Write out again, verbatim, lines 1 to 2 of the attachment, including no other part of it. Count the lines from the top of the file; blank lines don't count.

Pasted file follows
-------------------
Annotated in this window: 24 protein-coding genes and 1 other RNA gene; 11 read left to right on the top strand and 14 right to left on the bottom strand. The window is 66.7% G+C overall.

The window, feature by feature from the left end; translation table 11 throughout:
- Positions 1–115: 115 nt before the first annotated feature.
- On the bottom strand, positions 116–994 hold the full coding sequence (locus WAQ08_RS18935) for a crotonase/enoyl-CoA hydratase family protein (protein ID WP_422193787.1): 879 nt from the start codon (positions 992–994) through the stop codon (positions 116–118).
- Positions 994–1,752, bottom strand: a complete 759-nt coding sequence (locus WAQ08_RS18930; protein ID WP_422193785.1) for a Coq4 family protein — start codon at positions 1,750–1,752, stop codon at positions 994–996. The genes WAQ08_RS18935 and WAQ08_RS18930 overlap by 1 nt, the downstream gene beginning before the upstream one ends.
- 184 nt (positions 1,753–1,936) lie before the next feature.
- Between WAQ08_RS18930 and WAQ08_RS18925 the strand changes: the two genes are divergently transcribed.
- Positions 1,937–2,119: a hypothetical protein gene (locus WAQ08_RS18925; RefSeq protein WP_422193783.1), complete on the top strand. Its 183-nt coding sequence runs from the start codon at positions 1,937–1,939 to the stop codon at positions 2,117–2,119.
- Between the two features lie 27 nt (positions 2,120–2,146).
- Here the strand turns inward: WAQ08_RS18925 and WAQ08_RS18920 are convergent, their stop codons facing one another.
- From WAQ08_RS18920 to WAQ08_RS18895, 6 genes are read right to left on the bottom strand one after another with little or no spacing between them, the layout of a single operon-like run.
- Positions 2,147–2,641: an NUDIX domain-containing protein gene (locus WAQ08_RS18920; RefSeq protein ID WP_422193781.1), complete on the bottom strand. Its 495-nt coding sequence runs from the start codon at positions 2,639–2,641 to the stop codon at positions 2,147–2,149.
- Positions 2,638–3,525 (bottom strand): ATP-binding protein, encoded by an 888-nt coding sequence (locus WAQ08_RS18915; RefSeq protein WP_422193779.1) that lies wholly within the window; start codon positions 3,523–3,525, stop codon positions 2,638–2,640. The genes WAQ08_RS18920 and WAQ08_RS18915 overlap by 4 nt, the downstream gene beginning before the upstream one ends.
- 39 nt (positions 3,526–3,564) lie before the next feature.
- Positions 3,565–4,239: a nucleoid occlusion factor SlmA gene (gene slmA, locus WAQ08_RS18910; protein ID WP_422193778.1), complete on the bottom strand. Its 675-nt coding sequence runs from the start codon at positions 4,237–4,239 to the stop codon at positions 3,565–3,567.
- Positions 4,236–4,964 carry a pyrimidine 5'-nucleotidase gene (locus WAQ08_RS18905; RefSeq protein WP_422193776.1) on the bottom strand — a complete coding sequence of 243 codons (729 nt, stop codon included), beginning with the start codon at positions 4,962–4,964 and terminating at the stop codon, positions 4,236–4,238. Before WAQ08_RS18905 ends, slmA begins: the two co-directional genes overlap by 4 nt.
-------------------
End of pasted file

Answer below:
Annotated in this window: 24 protein-coding genes and 1 other RNA gene; 11 read left to right on the top strand and 14 right to left on the bottom strand. The window is 66.7% G+C overall.

The window, feature by feature from the left end; translation table 11 throughout: